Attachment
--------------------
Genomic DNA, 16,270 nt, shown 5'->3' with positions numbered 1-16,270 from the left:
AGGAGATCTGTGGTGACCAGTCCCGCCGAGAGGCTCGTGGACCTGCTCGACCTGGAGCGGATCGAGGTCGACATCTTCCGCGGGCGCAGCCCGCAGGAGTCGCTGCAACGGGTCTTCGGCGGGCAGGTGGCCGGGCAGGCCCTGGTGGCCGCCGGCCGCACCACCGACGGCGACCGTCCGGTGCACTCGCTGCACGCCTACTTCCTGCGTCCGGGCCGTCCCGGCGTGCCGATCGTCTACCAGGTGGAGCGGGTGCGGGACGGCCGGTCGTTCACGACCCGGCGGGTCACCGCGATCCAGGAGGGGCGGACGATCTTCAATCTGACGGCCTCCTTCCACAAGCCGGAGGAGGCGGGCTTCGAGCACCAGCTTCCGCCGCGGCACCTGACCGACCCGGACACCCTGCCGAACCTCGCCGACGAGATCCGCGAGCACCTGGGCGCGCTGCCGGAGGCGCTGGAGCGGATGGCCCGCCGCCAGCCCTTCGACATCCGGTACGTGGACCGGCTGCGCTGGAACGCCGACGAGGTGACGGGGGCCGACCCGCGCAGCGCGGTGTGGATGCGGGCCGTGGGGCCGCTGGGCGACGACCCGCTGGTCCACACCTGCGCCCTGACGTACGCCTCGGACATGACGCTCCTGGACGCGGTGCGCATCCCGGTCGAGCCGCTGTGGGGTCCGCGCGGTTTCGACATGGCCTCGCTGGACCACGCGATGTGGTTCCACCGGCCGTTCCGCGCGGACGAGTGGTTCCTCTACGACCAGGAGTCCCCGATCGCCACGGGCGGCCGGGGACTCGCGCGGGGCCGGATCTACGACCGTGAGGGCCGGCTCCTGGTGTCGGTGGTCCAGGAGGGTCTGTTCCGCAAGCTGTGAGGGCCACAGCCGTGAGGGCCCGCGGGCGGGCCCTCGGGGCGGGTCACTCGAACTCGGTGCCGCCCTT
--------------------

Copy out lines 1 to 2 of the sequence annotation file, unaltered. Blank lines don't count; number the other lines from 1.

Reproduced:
Genomic DNA, 16,270 nt, shown 5'->3' with positions numbered 1-16,270 from the left:
AGGAGATCTGTGGTGACCAGTCCCGCCGAGAGGCTCGTGGACCTGCTCGACCTGGAGCGGATCGAGGTCGACATCTTCCGCGGGCGCAGCCCGCAGGAGTCGCTGCAACGGGTCTTCGGCGGGCAGGTGGCCGGGCAGGCCCTGGTGGCCGCCGGCCGCACCACCGACGGCGACCGTCCGGTGCACTCGCTGCACGCCTACTTCCTGCGTCCGGGCCGTCCCGGCGTGCCGATCGTCTACCAGGTGGAGCGGGTGCGGGACGGCCGGTCGTTCACGACCCGGCGGGTCACCGCGATCCAGGAGGGGCGGACGATCTTCAATCTGACGGCCTCCTTCCACAAGCCGGAGGAGGCGGGCTTCGAGCACCAGCTTCCGCCGCGGCACCTGACCGACCCGGACACCCTGCCGAACCTCGCCGACGAGATCCGCGAGCACCTGGGCGCGCTGCCGGAGGCGCTGGAGCGGATGGCCCGCCGCCAGCCCTTCGACATCCGGTACGTGGACCGGCTGCGCTGGAACGCCGACGAGGTGACGGGGGCCGACCCGCGCAGCGCGGTGTGGATGCGGGCCGTGGGGCCGCTGGGCGACGACCCGCTGGTCCACACCTGCGCCCTGACGTACGCCTCGGACATGACGCTCCTGGACGCGGTGCGCATCCCGGTCGAGCCGCTGTGGGGTCCGCGCGGTTTCGACATGGCCTCGCTGGACCACGCGATGTGGTTCCACCGGCCGTTCCGCGCGGACGAGTGGTTCCTCTACGACCAGGAGTCCCCGATCGCCACGGGCGGCCGGGGACTCGCGCGGGGCCGGATCTACGACCGTGAGGGCCGGCTCCTGGTGTCGGTGGTCCAGGAGGGTCTGTTCCGCAAGCTGTGAGGGCCACAGCCGTGAGGGCCCGCGGGCGGGCCCTCGGGGCGGGTCACTCGAACTCGGTGCCGCCCTT